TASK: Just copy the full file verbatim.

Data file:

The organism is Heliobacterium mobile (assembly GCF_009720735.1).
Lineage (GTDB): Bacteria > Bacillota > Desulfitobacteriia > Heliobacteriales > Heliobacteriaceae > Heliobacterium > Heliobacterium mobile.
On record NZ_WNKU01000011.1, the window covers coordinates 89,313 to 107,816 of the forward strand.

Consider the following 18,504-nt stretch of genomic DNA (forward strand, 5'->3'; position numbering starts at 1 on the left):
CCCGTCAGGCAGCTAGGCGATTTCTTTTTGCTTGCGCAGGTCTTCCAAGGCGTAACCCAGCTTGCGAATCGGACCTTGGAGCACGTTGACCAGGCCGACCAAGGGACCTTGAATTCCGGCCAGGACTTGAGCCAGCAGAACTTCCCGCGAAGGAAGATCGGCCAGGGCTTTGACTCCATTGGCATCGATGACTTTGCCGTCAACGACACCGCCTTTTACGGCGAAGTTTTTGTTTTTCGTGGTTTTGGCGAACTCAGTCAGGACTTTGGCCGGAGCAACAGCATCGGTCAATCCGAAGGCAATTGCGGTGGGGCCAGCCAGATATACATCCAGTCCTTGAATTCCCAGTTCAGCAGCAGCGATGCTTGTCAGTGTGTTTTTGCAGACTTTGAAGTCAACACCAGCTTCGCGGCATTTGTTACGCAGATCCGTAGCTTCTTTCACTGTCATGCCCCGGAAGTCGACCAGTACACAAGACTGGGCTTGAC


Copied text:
The organism is Heliobacterium mobile (assembly GCF_009720735.1).
Lineage (GTDB): Bacteria > Bacillota > Desulfitobacteriia > Heliobacteriales > Heliobacteriaceae > Heliobacterium > Heliobacterium mobile.
On record NZ_WNKU01000011.1, the window covers coordinates 89,313 to 107,816 of the forward strand.

Consider the following 18,504-nt stretch of genomic DNA (forward strand, 5'->3'; position numbering starts at 1 on the left):
CCCGTCAGGCAGCTAGGCGATTTCTTTTTGCTTGCGCAGGTCTTCCAAGGCGTAACCCAGCTTGCGAATCGGACCTTGGAGCACGTTGACCAGGCCGACCAAGGGACCTTGAATTCCGGCCAGGACTTGAGCCAGCAGAACTTCCCGCGAAGGAAGATCGGCCAGGGCTTTGACTCCATTGGCATCGATGACTTTGCCGTCAACGACACCGCCTTTTACGGCGAAGTTTTTGTTTTTCGTGGTTTTGGCGAACTCAGTCAGGACTTTGGCCGGAGCAACAGCATCGGTCAATCCGAAGGCAATTGCGGTGGGGCCAGCCAGATATACATCCAGTCCTTGAATTCCCAGTTCAGCAGCAGCGATGCTTGTCAGTGTGTTTTTGCAGACTTTGAAGTCAACACCAGCTTCGCGGCATTTGTTACGCAGATCCGTAGCTTCTTTCACTGTCATGCCCCGGAAGTCGACCAGTACACAAGACTGGGCTTGAC